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Challenges Ahead for Retirees in Wake of Fiscal Cliff

12/18/2012 07:21 pm ET | Updated Feb 17, 2013

The impending fiscal cliff, the prospect of tax reform and future debt ceiling debates are causing pre-retirees to feel uneasy about their financial planning strategies and funds for the future. If a compromise cannot be reached before January 1, 2013, there could be $607 billion in automatic annual tax increases and spending cuts will automatically take effect. Even if a compromise is reached before the end of the year, it is highly likely that both Medicare and Social Security will have benefits reduced in the future.

Because we cannot predict the future, it is important for retirees to always plan ahead to avoid running out of money during what should be the golden years. Those who are planning for retirement are worried that the fiscal cliff may bring possible hikes in tax rates on income, capital gains and dividends. So how should retirees plan their savings for retirement in order to weather any possible outcome of the fiscal cliff and avoid running out of money?

In order to explore what causes retirees to run out of money today and to identify actions that can help individuals avoid that situation in the future, the Society of Actuaries (SOA), Urban Institute and the Women's Institute for a Secure Retirement (WISER) recently sponsored a roundtable to produce a new report, "Impact of Running Out of Money During Retirement." Participants included actuaries, members of the academic community, individuals with a business interest in the retirement market, researchers and officials from practitioners of government policy, and researchers from "think tank" organizations.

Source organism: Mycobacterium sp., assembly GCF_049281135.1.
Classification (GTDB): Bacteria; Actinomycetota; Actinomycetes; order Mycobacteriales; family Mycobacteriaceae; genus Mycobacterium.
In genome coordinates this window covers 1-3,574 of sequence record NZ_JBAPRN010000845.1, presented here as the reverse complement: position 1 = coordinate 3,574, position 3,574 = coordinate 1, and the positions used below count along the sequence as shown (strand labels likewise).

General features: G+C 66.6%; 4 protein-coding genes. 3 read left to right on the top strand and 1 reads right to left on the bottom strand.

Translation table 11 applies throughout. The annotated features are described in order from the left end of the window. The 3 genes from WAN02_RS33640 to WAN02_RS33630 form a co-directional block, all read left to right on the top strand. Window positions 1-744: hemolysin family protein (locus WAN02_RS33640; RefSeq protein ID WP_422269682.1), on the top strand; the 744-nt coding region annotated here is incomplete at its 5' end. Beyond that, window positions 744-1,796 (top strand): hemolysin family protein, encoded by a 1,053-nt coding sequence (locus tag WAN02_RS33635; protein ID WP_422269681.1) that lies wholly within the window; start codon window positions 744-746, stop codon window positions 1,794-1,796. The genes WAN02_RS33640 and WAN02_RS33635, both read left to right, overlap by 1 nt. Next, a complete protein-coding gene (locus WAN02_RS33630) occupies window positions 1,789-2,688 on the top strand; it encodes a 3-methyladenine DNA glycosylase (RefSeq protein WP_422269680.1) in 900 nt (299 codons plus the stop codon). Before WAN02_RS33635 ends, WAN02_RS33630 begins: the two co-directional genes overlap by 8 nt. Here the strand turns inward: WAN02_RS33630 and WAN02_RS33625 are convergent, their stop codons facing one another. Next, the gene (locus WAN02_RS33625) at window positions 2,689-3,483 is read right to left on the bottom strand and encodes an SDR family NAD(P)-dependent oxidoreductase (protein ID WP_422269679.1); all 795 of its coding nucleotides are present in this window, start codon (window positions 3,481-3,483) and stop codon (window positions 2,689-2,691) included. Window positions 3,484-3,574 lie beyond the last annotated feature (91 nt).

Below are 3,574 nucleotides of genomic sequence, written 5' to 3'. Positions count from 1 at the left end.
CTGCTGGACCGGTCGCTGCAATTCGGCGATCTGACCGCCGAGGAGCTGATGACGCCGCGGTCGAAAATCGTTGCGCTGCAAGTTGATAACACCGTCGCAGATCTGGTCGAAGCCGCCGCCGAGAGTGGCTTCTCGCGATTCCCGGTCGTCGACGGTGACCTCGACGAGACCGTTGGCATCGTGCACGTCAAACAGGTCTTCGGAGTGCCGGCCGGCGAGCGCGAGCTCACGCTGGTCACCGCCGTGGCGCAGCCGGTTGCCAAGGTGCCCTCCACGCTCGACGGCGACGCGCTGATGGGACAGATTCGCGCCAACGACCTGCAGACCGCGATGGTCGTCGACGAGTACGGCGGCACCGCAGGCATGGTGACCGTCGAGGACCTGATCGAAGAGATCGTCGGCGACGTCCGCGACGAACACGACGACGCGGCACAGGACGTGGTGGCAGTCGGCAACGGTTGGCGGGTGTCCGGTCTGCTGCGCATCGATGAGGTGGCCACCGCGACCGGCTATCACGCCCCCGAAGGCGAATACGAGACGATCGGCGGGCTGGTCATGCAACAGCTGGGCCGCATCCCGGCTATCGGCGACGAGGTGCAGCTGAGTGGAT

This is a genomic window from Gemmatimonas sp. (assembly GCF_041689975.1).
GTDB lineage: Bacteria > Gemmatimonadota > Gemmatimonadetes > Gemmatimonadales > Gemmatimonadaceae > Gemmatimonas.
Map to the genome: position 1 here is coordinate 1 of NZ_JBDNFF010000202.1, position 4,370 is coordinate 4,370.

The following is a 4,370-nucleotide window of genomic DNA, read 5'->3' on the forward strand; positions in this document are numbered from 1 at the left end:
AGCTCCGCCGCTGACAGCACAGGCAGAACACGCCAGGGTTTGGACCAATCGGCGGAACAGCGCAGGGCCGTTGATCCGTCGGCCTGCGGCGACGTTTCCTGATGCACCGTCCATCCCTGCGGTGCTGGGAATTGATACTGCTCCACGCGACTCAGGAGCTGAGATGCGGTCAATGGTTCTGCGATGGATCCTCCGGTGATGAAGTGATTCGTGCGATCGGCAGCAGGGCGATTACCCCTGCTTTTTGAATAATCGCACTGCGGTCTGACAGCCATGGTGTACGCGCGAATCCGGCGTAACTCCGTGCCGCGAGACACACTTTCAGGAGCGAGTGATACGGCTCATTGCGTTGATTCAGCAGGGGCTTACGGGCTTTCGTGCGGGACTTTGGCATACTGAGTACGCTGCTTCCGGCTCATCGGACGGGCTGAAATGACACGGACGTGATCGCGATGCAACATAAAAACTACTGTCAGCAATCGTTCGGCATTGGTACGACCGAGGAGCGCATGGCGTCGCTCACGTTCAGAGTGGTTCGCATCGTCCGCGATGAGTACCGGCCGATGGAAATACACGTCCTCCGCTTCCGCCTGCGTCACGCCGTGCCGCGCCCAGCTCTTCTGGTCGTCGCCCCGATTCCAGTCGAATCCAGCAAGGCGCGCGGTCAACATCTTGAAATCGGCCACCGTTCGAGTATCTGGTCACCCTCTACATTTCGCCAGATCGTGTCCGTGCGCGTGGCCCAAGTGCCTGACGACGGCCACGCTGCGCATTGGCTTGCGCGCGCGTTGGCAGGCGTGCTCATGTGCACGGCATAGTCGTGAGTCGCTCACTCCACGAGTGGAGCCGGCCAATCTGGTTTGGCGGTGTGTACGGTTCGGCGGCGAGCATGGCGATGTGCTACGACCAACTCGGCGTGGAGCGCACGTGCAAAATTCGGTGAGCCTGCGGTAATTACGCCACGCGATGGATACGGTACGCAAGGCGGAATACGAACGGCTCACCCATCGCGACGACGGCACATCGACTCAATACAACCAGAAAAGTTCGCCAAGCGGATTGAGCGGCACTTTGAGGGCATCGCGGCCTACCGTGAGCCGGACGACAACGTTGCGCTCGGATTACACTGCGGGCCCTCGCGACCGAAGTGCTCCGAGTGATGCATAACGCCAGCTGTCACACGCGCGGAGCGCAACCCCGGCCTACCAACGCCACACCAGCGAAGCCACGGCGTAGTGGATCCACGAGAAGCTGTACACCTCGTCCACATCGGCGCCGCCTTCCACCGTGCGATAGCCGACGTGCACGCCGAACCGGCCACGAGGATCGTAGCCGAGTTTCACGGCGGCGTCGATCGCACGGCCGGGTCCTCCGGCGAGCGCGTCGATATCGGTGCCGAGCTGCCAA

The discussion centered on the two types of individuals who run into financial problems later in life: those who arrive at retirement without sufficient savings or other resources to support retirement, and those who have sufficient resources, but don't utilize them in the best way.

Finding ways to cure the first problem has been much discussed, and certainly represents a challenge, given that middle class wages have remained stagnant in real terms for at least a generation. Households have coped by working longer hours, having both members of couples work, and by making use of credit. However, with those sources of additional funds having been tapped out, it is not surprising that, in the present environment, people are having a hard time saving enough for retirement.

But even those who do save enough face daunting challenges in making the best use of those savings to support retirement. It can be an overwhelming task to determine the best way to manage savings to fund a retirement over an uncertain lifetime, especially for those in the middle market.